FLOTUS, face-palm, net neutrality along with terms from recent advances in science - such as CRISPR - are among over 1,000 new words added to the Merriam-Webster Dictionary.
This is for the first time since 2014.
The new entries include borrowings from foreign languages as well as words from tech, medicine, pop culture, sports.
In some cases, terms have been observed for years and are finally being added; in others, the fast rise and broad acceptance of a term has made for a quicker journey.
‘Seussian’ relating to or suggestive of the works of Dr Seuss is now in the online dictionary, along with ‘conlang’ - an invented language like Klingon - and ‘prosopagnosia.'
New tech terms such as net neutrality, abandonware, and botnet have also been included in the list of new words.
The word ghost now has a new meaning - to abruptly cut off all contact with someone, such as a former romantic partner, by no longer accepting or responding to phone calls, instant messages.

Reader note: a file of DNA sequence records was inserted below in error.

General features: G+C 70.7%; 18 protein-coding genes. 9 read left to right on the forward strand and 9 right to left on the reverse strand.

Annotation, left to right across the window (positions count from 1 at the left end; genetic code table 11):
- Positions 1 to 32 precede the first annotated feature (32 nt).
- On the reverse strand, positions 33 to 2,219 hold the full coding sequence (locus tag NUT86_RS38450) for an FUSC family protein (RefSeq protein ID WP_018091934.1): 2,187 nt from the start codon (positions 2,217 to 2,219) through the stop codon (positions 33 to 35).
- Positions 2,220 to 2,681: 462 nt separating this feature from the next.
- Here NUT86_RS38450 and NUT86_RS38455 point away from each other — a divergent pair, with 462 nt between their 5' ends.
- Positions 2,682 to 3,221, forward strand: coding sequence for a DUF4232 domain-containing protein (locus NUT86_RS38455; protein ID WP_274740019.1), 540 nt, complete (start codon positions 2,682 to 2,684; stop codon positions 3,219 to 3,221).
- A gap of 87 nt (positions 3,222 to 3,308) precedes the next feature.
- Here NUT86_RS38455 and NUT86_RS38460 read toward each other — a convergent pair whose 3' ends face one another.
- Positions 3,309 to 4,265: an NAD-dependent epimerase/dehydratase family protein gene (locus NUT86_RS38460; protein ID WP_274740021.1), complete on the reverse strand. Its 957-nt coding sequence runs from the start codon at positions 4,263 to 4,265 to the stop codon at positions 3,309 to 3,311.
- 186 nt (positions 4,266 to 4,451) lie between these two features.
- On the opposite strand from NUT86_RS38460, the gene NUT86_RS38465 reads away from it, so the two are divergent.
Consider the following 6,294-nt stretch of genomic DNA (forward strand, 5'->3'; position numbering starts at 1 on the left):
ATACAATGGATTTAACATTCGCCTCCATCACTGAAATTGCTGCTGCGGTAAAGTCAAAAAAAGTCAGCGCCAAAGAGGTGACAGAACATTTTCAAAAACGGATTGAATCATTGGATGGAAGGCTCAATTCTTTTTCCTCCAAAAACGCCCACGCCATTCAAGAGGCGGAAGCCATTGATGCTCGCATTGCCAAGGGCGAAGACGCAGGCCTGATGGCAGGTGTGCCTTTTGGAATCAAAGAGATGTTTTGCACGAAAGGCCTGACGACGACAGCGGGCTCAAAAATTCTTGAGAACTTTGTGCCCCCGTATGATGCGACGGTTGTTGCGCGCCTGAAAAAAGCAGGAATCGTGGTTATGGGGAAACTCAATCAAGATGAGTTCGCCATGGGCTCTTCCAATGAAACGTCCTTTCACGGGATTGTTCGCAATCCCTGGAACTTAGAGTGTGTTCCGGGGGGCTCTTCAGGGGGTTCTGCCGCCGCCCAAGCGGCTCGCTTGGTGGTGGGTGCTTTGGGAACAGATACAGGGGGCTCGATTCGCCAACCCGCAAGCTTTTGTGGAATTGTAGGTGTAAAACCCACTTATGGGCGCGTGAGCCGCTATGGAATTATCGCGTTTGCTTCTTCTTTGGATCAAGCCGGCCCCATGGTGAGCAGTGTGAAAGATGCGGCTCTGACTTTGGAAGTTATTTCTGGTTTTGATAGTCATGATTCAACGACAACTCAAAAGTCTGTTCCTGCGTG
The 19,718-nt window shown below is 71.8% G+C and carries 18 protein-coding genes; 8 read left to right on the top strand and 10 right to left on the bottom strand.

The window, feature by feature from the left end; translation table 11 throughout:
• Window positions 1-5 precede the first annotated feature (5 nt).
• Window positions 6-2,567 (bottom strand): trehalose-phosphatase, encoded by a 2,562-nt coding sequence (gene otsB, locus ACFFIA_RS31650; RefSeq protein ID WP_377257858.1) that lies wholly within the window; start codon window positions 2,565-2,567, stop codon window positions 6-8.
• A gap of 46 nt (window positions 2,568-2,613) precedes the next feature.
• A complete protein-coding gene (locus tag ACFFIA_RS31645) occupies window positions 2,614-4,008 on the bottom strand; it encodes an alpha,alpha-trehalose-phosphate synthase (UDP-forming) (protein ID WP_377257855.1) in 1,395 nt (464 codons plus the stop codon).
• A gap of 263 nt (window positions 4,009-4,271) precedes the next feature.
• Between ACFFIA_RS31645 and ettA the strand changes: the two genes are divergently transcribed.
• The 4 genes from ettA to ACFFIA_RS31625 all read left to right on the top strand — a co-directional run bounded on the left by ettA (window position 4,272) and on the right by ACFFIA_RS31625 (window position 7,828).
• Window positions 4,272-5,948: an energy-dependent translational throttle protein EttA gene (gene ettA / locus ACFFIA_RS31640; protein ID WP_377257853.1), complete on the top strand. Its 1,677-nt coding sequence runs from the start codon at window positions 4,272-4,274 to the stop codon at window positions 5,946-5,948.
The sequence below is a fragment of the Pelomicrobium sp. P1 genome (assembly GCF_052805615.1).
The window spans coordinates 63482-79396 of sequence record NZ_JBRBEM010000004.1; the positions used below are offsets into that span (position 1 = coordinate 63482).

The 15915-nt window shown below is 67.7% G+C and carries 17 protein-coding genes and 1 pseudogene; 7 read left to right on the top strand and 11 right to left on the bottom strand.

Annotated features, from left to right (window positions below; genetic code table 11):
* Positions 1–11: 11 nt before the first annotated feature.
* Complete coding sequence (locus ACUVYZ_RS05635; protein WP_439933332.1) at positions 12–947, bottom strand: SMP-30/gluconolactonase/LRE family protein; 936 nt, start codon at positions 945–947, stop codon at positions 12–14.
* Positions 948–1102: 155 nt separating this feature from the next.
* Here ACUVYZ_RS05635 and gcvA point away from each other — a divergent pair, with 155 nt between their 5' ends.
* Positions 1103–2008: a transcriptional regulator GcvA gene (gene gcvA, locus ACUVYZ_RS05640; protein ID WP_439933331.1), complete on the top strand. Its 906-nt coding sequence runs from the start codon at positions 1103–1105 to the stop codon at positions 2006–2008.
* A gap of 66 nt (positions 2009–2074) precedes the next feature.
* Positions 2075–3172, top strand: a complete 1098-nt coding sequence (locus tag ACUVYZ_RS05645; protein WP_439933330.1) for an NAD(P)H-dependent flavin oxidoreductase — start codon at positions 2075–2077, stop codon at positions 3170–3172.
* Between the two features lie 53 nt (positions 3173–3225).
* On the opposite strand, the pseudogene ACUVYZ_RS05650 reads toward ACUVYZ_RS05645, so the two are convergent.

Supercentenarian, EpiPen and urgent care are among the words added from the field of medicines.
New words from the ever-expanding vocabulary of cooking and food include arancini, EVOO and macaron, as well as sharp tools of the kitchen santoku and chef’s knife.
Political terms include ‘town hall’ and ‘truther’ as well as ‘SCOTUS’ and ‘FLOTUS’.
All of these words have been observed, collected, and researched, with many examples in context used to write definitions that explain both basic meanings and specific usage.About Merriam-Webster
- In 1831, George and Charles Merriam founded the company as G & C Merriam Co. in Springfield, Massachusetts.
- In 1843, after Noah Webster died, the company bought the rights to An American Dictionary of the English Language from Webster’s estate.
- The company adopted its current name in 1982.